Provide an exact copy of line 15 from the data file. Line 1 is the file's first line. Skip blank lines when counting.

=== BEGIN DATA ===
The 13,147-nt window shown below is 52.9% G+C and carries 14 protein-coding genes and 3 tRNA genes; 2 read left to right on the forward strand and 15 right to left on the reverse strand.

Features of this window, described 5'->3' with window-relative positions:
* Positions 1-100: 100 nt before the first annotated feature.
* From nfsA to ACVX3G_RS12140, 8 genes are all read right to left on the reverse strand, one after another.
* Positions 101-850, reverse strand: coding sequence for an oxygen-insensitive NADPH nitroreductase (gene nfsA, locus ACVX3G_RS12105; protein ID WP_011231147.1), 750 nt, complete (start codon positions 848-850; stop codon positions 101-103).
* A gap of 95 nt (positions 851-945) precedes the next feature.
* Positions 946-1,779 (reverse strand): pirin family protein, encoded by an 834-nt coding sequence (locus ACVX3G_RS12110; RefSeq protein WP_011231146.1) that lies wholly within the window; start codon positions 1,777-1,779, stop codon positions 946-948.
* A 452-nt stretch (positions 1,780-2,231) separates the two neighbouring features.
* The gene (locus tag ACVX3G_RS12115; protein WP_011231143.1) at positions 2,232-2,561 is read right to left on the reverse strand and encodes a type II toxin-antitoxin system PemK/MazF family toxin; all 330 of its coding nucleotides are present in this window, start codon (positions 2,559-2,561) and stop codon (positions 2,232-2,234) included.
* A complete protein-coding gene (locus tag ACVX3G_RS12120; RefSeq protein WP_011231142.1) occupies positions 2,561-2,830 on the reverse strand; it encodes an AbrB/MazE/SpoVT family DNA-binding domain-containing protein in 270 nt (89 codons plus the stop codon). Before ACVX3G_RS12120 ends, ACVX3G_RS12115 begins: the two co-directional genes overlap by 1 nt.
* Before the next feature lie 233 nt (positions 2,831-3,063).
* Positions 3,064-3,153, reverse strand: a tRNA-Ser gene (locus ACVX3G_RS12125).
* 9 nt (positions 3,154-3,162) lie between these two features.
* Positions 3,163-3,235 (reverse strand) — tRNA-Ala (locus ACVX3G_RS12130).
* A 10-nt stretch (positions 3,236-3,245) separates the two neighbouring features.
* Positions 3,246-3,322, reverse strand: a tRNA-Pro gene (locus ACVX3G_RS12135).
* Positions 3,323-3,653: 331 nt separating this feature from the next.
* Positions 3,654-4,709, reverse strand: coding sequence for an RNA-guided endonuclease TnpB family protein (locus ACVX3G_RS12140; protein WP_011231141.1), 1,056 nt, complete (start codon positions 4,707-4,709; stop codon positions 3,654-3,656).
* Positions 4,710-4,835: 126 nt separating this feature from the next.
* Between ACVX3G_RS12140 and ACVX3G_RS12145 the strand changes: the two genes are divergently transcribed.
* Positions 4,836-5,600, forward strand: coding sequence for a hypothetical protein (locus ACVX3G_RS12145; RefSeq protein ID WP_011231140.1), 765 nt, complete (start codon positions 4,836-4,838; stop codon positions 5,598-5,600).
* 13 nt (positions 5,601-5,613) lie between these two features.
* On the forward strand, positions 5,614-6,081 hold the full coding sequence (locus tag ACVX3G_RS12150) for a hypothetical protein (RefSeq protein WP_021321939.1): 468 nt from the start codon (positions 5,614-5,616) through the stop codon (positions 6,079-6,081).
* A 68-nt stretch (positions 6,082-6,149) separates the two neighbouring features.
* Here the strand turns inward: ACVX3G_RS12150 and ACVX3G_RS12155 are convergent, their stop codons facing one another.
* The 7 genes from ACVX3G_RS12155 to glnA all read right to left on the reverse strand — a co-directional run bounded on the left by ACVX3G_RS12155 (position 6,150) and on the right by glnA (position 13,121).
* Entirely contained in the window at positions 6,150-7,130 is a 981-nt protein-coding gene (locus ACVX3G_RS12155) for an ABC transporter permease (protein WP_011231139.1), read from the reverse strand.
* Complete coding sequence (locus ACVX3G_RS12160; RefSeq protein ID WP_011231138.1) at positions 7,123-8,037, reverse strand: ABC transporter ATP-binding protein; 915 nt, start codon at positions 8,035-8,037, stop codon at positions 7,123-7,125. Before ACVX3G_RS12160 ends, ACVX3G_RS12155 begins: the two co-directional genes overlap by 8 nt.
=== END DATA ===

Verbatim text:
* A 10-nt stretch (positions 3,236-3,245) separates the two neighbouring features.